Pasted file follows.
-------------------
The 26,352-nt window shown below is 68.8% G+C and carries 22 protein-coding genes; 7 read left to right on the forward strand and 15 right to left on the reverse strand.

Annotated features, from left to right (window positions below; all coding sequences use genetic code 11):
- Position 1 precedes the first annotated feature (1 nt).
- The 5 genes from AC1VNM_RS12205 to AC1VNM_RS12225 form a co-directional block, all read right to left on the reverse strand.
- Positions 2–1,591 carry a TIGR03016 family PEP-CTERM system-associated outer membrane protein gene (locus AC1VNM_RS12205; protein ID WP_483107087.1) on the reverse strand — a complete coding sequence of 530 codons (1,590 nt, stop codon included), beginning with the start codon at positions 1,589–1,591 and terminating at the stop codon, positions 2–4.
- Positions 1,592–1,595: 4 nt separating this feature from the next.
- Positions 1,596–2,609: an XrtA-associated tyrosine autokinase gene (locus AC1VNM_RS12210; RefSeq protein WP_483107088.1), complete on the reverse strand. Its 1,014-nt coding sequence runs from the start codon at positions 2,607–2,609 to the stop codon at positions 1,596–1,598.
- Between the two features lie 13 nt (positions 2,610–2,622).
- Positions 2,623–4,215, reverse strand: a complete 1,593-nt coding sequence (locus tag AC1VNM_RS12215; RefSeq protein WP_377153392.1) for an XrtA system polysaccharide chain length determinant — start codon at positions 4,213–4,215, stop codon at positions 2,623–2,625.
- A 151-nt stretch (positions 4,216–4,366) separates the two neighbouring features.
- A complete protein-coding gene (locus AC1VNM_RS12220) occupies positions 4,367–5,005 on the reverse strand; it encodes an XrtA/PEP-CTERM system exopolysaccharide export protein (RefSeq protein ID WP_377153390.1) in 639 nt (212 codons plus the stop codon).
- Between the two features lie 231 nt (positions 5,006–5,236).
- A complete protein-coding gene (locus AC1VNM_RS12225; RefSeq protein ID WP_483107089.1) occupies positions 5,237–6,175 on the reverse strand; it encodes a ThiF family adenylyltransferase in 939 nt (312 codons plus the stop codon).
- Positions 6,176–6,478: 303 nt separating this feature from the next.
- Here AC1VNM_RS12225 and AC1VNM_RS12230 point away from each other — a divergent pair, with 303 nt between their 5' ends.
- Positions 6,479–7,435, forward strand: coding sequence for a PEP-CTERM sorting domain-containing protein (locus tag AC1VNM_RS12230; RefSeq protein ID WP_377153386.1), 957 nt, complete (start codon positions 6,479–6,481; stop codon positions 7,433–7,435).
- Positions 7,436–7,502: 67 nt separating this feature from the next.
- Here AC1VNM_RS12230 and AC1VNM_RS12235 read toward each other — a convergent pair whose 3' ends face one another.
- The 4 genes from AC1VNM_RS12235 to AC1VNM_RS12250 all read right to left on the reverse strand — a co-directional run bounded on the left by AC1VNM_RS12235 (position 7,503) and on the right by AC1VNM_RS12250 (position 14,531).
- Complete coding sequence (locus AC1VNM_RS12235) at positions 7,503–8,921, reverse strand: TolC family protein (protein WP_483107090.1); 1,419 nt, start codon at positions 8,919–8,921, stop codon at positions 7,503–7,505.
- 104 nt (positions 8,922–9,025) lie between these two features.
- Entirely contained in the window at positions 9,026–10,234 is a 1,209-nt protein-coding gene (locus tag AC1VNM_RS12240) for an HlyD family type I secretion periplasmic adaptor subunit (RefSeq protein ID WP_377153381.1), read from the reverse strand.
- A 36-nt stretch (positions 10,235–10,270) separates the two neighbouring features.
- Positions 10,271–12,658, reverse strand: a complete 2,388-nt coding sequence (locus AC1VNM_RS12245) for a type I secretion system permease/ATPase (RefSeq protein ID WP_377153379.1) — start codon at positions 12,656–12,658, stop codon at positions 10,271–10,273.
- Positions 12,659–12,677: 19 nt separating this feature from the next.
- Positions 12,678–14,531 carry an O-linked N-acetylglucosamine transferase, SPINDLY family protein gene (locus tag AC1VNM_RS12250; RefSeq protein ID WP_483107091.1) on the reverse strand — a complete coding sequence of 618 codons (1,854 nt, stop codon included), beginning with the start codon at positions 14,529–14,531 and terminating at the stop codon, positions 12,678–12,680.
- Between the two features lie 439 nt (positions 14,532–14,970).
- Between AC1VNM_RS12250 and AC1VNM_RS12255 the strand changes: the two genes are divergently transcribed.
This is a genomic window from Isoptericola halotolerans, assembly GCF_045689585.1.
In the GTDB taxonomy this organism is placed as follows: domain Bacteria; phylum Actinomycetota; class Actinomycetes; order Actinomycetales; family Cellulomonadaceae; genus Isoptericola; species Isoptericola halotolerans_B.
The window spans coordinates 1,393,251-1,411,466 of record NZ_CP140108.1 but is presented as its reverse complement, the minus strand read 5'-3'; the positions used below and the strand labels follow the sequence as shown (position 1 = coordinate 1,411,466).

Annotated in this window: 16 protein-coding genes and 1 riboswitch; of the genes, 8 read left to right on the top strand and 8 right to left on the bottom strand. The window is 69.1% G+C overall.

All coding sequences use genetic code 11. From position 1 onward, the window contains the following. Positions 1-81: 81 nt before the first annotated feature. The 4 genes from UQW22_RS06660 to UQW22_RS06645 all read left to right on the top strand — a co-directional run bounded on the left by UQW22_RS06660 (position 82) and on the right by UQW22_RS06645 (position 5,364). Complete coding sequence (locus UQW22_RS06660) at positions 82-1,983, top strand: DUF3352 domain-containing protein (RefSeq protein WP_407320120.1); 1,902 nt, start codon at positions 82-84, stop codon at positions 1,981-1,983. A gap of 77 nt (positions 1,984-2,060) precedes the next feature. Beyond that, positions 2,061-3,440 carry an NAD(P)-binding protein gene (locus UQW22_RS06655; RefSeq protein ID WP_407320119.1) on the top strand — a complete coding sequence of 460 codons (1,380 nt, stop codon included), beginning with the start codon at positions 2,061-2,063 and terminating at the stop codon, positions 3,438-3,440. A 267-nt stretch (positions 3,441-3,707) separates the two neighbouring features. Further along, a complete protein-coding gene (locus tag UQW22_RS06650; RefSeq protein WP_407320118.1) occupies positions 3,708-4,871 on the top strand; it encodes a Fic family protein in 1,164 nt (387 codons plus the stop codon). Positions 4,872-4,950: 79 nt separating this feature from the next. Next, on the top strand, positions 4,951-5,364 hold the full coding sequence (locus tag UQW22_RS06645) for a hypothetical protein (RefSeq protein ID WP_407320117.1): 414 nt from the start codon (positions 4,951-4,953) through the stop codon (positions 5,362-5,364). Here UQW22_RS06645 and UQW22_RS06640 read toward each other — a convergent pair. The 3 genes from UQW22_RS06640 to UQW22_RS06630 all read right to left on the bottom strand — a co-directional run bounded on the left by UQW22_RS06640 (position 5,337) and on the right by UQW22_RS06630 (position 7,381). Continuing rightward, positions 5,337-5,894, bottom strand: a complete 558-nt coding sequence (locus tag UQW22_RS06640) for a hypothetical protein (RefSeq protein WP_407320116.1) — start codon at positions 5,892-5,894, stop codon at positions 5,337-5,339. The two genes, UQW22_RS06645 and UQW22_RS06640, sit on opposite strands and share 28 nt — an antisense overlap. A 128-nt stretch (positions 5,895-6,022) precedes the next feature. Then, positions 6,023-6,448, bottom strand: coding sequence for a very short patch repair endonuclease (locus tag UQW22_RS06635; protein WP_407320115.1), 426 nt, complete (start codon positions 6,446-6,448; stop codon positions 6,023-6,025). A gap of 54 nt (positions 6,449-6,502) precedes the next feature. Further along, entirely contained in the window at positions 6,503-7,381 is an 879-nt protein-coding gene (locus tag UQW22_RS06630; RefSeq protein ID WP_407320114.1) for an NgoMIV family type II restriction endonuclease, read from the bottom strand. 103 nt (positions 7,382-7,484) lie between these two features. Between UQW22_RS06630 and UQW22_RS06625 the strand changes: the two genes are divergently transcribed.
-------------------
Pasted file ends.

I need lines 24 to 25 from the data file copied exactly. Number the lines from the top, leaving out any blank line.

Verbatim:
- Positions 10,271–12,658, reverse strand: a complete 2,388-nt coding sequence (locus AC1VNM_RS12245) for a type I secretion system permease/ATPase (RefSeq protein ID WP_377153379.1) — start codon at positions 12,656–12,658, stop codon at positions 10,271–10,273.
- Positions 12,659–12,677: 19 nt separating this feature from the next.